The COP26 climate summit raised some important issues – and pledged some ambitious aims – regarding emissions. But how can small businesses play their part? Birmingham City University’s Dr Steve McCabe offers some key insight.
Posted 16 November 2021
COP26 and the importance of change
The transition by all businesses to an economy based on green principles is irresistible.
The last couple of weeks, when COP26 took place in Glasgow, emphasised the absolute importance of changes being made in every aspect of the way we live to urgently reduce emissions of greenhouse gases that are proving so destructive to the environment.
Without such action, life for many hundreds of millions of people could become impossible.
Even in this country, we’re likely to see the sort of disrupted weather patterns that have caused severe torrential rain and flooding in recent years.
Increasingly, customers will make purchasing decisions based on what is good for the environment.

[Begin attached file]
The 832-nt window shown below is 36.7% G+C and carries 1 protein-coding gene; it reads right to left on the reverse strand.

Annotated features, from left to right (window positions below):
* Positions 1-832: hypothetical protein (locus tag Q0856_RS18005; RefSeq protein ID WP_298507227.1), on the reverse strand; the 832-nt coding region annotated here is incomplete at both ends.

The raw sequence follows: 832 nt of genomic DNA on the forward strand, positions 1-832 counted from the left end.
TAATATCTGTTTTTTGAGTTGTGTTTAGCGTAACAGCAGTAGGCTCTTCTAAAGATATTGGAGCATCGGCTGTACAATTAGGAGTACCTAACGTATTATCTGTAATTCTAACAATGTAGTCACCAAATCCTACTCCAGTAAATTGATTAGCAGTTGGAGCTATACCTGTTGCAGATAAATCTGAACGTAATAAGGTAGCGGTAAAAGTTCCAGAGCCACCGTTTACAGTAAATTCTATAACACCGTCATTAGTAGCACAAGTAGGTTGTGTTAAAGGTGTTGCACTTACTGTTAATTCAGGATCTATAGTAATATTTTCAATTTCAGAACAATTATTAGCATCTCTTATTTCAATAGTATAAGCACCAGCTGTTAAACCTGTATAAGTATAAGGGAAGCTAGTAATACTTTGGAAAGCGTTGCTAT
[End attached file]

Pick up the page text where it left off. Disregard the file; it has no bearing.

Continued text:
After all, we’ve been buying energy saving lightbulbs for many years and are happy to select products if they save us money in use.
In a greener future, differentiation on the basis of offering products and/or services will become essential in order to maintain competitive position.
Accordingly, every business, regardless of size, can take particular steps to address climate change.
Dedicating effort to reducing emissions
A combination of government incentives and sanctions will ensure that business must dedicate effort to reduction of greenhouse gases either through direct production or, alternatively, through processes employed by suppliers.
Undoubtedly, the greatest contribution to greenhouse gas emissions is due to energy use.
Ideally, all energy used will be produced without the burning of fossil fuels.
If possible, the use of solar panels should be considered as a way of reducing reliance on traditional energy. This is one area every business can address with immediacy.
Crucially, by carrying out an energy use audit, businesses should identify processes resulting in waste which, at the very least, is expensive.